My slotted fin/motor section as well as the remainder of the tube that the payload section will be cut out of and my practice run of a nose cone and parachute. I began to glass the nose con but stopped after I closer inspection of it's fit with the tube.

    "business end" with a motor retention system consisting of recessed T-nuts and mirror hangers. Beautiful job with the epoxy I know, was really proud of that. I began this rocket almost a year ago, my neatness with epoxy has increased tenfold, but the I am sure of the strength of the bond. I'll probably go back and fill in the rest with casting epoxy just for a nice neat look.

    U-bolt embedded in spacers on a short piece of 38mm motor mount to connect the parachute line to. The method will be cloned on the forward end or a long threaded I-bolt will be embedded in the nosecone depending on how I decide to extend the body tube to increase stability.

    Thank You,
    -Nick Meyer
    I like the idea of a "total" scratch build however, I have avoided using this kind of tubing because it is quite heavy compared to regular tubing and is a non-standard size. Also, it has a tendency to fray at the exposed ends so I would put a very light coating of either epoxy or CA glue to prevent the fraying from happening. A 480ns motor should have noooo problem lifting the heavier tubing though.

    Hope that helps! Good luck.

    -DAllen
    Dave Brunsting | NAR 85879 | TRA 12369
    L1 - 11/04/07, Three Oaks, MI | L2 - 7/25/09, Muskegon, MI
    Michiana Rocketry
    Into The World of Dave

  4. #4
    Join Date
    8th February 2009
    Location
    Oceanside, CA
    Posts
    2,800
    Quote Originally Posted by BlackAndChrome View Post
    The main thing that concerns me is my ability to find someone willing to sign off on a scratch building minor's attempt at level 1 certification. Especially a builder that at first glance appears to want the largest engine without reason.Unfortunately I am related to no one that participates in HPR so things are kinda difficult. Therefore any advice on what I could do to ensure my ability to find a sponsor would be great.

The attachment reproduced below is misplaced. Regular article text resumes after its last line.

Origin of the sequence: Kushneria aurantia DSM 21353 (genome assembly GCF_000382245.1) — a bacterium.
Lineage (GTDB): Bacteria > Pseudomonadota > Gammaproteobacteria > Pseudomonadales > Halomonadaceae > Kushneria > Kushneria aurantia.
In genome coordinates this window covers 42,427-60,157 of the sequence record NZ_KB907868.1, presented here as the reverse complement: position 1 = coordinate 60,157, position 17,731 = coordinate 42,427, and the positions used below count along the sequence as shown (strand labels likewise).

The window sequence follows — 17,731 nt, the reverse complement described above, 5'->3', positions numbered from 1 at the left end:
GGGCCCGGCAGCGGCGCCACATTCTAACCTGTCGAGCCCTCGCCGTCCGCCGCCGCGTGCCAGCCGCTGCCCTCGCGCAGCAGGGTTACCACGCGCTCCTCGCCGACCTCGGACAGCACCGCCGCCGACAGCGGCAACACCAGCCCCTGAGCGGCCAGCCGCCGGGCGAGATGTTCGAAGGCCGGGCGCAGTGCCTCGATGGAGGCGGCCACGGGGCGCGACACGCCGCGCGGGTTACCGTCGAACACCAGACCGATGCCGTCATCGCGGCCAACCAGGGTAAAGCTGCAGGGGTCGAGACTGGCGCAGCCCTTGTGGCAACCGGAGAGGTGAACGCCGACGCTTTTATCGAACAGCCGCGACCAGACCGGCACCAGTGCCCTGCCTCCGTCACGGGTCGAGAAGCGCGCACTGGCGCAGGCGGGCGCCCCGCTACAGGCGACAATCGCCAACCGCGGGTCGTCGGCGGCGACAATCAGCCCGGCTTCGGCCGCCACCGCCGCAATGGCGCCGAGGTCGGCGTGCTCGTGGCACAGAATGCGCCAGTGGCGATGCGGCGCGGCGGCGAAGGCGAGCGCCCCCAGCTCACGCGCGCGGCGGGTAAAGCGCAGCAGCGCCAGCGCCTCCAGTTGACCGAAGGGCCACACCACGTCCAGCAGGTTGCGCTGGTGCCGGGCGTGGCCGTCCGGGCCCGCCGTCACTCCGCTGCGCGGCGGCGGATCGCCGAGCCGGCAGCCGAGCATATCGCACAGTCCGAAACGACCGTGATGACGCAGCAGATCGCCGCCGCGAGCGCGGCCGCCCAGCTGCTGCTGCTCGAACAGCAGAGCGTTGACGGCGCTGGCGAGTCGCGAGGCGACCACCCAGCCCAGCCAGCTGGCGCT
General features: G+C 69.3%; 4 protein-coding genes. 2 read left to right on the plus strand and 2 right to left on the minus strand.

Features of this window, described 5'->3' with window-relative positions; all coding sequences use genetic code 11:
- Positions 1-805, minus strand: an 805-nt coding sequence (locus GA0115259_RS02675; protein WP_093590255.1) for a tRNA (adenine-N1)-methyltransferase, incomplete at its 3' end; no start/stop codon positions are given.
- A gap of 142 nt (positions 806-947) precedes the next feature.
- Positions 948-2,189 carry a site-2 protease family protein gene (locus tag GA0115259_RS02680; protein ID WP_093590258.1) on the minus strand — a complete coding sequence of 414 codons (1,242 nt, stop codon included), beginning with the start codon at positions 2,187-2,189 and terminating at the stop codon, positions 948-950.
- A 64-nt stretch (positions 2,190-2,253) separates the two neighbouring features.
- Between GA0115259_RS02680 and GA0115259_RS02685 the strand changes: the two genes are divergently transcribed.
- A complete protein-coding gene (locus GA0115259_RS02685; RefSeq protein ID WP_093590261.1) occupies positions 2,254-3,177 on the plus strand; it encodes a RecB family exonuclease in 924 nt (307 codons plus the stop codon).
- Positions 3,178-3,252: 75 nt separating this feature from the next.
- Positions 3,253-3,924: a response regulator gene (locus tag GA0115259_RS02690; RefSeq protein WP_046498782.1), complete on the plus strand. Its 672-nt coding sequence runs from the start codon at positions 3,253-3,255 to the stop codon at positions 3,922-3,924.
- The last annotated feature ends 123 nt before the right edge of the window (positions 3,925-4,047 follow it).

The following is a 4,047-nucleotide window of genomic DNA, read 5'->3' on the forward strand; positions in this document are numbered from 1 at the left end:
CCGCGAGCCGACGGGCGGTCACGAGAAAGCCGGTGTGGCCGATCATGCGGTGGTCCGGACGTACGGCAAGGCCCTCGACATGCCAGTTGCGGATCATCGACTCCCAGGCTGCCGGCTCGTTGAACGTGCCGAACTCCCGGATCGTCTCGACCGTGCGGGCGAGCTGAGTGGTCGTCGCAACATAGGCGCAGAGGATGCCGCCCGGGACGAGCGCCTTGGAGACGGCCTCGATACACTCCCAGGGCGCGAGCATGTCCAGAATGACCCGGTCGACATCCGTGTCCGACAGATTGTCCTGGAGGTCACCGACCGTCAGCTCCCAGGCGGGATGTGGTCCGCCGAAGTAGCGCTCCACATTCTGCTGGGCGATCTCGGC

Do you frequent high power launches in your area? The best thing you can do is get with someone who's able to do the certification and talk to them about your plans and feel them out a bit. If you don't have someone you can contact, then just be prepared to answer every question imaginable under the sun about your rocket. You might need to know things like where your center of pressure ad gravity are, what the expected altitude is, what the descent rate is, what the thrust to weight ratio is. You also might need to answer any questions about the construction process. Level 1 isn't a super involved certification, so it's not like you'll have to present pages and pages of schematics and formulas. Just be prepared to answer most basic questions.


    A couple more general questions...

    Would 3/16" ply be heavy enough for a 480 N/s motor?
    Oh yeah, that certainly shouldn't be a problem. You shouldn't even need to glass them. Many people even go with 1/8" and are just fine, so 3/16" should easily get the job done.

    The thing to remember with fins isn't just so much the material thickness, but the shape of the fin as well. Some fin shapes will have a lot more drag than others. One simple resource you can use is the fin flutter calculator on ROL: http://www.info-central.org/design_finflutter.shtml

    What is a average fin height related to body diameter?
    To be honest, I have no idea. I think the rule of thumb is 2X diameter of the body tube, but I think it's also going to be a matter of preference. As a rule, the bigger your fins are the more stable the rocket, so plan accordingly.

    Is there a rule of thumb for parachute:weight ratio?
    The chute should be big enough to give you anywhere from a 15-20 fps descent rate.

    Hope that helps.

  5. #5
    Join Date
    27th January 2009
    Location
    Long Island, NY
    Posts
    467
    Looks like a nice build so far. A friend at our local club built a rocket from 3" shrink wrap tubes for his level 2. The stuff is very thick like yours, and nearly indestructible. Heavy though. All he bought was a LOC nosecone, a chute and some little bits; the rest of the parts were scrounged. Very cheap way to go. Hardest part was getting the paint nice - those tubes suck up primer & paint like there is no tomorrow.

    I was on this site today, and they fix motor tubes. Dunno if they can fix a dent - looks like they cut to a shorter length. They also specialize in EX cases, so may not do threading. Anyway, there may be other places as well - Rouse Tech? I think I remember seeing a thread on the old TRF discussing fixing cases - there was some concern over whether they could be used at launches that allow only certified motors (fixing them might count as modifying them). Someone here might know for sure, but its probably a good question to ask the repair place if you decide to get your tube repaired.